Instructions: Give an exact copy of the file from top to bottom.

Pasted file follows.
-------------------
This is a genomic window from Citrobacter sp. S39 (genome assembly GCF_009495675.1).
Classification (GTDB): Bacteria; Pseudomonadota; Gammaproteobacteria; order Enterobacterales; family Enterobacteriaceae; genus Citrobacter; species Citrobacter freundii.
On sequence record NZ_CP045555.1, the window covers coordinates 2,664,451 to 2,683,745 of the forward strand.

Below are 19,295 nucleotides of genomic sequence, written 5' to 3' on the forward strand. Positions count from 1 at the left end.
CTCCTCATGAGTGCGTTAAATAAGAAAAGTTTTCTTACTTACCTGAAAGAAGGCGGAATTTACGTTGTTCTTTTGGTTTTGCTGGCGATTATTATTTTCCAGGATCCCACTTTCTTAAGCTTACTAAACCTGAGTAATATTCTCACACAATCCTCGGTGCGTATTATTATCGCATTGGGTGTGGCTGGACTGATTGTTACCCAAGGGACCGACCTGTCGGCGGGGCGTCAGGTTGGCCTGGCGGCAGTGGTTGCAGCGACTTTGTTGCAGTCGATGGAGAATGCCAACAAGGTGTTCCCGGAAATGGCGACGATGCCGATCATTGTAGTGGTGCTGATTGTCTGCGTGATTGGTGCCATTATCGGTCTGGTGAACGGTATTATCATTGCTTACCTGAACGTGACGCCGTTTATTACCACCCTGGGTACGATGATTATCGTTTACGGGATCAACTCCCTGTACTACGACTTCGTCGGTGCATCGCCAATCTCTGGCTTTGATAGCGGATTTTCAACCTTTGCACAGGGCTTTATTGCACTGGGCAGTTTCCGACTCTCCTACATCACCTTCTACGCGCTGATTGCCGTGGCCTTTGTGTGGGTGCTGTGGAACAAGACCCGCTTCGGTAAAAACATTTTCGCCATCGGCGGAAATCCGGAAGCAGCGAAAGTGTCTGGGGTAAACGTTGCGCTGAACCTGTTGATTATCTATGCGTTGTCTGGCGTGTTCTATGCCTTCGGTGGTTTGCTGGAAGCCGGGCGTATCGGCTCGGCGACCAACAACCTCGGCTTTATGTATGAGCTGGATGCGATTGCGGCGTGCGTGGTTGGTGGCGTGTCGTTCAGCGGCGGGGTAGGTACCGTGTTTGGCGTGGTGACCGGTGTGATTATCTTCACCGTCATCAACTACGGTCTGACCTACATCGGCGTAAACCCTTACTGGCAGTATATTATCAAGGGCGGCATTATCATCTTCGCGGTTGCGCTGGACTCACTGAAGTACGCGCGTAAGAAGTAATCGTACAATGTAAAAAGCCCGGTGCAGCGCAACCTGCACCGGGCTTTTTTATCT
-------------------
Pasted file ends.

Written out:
This is a genomic window from Citrobacter sp. S39 (genome assembly GCF_009495675.1).
Classification (GTDB): Bacteria; Pseudomonadota; Gammaproteobacteria; order Enterobacterales; family Enterobacteriaceae; genus Citrobacter; species Citrobacter freundii.
On sequence record NZ_CP045555.1, the window covers coordinates 2,664,451 to 2,683,745 of the forward strand.

Below are 19,295 nucleotides of genomic sequence, written 5' to 3' on the forward strand. Positions count from 1 at the left end.
CTCCTCATGAGTGCGTTAAATAAGAAAAGTTTTCTTACTTACCTGAAAGAAGGCGGAATTTACGTTGTTCTTTTGGTTTTGCTGGCGATTATTATTTTCCAGGATCCCACTTTCTTAAGCTTACTAAACCTGAGTAATATTCTCACACAATCCTCGGTGCGTATTATTATCGCATTGGGTGTGGCTGGACTGATTGTTACCCAAGGGACCGACCTGTCGGCGGGGCGTCAGGTTGGCCTGGCGGCAGTGGTTGCAGCGACTTTGTTGCAGTCGATGGAGAATGCCAACAAGGTGTTCCCGGAAATGGCGACGATGCCGATCATTGTAGTGGTGCTGATTGTCTGCGTGATTGGTGCCATTATCGGTCTGGTGAACGGTATTATCATTGCTTACCTGAACGTGACGCCGTTTATTACCACCCTGGGTACGATGATTATCGTTTACGGGATCAACTCCCTGTACTACGACTTCGTCGGTGCATCGCCAATCTCTGGCTTTGATAGCGGATTTTCAACCTTTGCACAGGGCTTTATTGCACTGGGCAGTTTCCGACTCTCCTACATCACCTTCTACGCGCTGATTGCCGTGGCCTTTGTGTGGGTGCTGTGGAACAAGACCCGCTTCGGTAAAAACATTTTCGCCATCGGCGGAAATCCGGAAGCAGCGAAAGTGTCTGGGGTAAACGTTGCGCTGAACCTGTTGATTATCTATGCGTTGTCTGGCGTGTTCTATGCCTTCGGTGGTTTGCTGGAAGCCGGGCGTATCGGCTCGGCGACCAACAACCTCGGCTTTATGTATGAGCTGGATGCGATTGCGGCGTGCGTGGTTGGTGGCGTGTCGTTCAGCGGCGGGGTAGGTACCGTGTTTGGCGTGGTGACCGGTGTGATTATCTTCACCGTCATCAACTACGGTCTGACCTACATCGGCGTAAACCCTTACTGGCAGTATATTATCAAGGGCGGCATTATCATCTTCGCGGTTGCGCTGGACTCACTGAAGTACGCGCGTAAGAAGTAATCGTACAATGTAAAAAGCCCGGTGCAGCGCAACCTGCACCGGGCTTTTTTATCT